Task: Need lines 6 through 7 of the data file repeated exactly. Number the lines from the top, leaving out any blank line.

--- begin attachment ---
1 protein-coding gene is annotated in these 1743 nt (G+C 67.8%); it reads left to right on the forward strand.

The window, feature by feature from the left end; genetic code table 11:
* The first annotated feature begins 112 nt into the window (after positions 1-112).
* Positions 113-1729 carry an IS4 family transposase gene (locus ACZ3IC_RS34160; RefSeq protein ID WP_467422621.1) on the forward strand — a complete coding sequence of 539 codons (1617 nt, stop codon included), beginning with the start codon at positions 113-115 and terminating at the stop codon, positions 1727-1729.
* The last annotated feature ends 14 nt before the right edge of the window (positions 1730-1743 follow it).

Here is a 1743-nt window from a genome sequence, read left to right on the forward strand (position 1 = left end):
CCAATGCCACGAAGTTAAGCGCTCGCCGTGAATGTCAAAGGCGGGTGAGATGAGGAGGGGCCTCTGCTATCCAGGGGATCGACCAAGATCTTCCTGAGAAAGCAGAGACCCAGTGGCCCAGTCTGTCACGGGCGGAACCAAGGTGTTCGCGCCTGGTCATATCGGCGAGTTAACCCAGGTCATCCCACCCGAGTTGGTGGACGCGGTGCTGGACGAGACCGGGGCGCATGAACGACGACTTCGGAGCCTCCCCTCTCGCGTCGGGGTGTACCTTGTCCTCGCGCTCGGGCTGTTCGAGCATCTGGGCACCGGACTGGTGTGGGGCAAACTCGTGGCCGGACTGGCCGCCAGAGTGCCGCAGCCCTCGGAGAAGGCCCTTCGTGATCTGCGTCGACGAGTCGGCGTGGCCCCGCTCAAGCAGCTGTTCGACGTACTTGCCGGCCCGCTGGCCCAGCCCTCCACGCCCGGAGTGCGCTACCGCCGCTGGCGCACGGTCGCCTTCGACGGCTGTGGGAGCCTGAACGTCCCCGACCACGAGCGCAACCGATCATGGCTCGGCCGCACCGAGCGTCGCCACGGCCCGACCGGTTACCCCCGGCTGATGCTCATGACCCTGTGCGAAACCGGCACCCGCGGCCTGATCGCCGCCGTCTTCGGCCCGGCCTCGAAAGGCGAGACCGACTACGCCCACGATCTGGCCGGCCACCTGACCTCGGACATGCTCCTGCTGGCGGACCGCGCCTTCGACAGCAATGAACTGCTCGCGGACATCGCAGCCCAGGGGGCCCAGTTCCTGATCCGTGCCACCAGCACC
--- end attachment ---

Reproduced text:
Here is a 1743-nt window from a genome sequence, read left to right on the forward strand (position 1 = left end):
CCAATGCCACGAAGTTAAGCGCTCGCCGTGAATGTCAAAGGCGGGTGAGATGAGGAGGGGCCTCTGCTATCCAGGGGATCGACCAAGATCTTCCTGAGAAAGCAGAGACCCAGTGGCCCAGTCTGTCACGGGCGGAACCAAGGTGTTCGCGCCTGGTCATATCGGCGAGTTAACCCAGGTCATCCCACCCGAGTTGGTGGACGCGGTGCTGGACGAGACCGGGGCGCATGAACGACGACTTCGGAGCCTCCCCTCTCGCGTCGGGGTGTACCTTGTCCTCGCGCTCGGGCTGTTCGAGCATCTGGGCACCGGACTGGTGTGGGGCAAACTCGTGGCCGGACTGGCCGCCAGAGTGCCGCAGCCCTCGGAGAAGGCCCTTCGTGATCTGCGTCGACGAGTCGGCGTGGCCCCGCTCAAGCAGCTGTTCGACGTACTTGCCGGCCCGCTGGCCCAGCCCTCCACGCCCGGAGTGCGCTACCGCCGCTGGCGCACGGTCGCCTTCGACGGCTGTGGGAGCCTGAACGTCCCCGACCACGAGCGCAACCGATCATGGCTCGGCCGCACCGAGCGTCGCCACGGCCCGACCGGTTACCCCCGGCTGATGCTCATGACCCTGTGCGAAACCGGCACCCGCGGCCTGATCGCCGCCGTCTTCGGCCCGGCCTCGAAAGGCGAGACCGACTACGCCCACGATCTGGCCGGCCACCTGACCTCGGACATGCTCCTGCTGGCGGACCGCGCCTTCGACAGCAATGAACTGCTCGCGGACATCGCAGCCCAGGGGGCCCAGTTCCTGATCCGTGCCACCAGCACC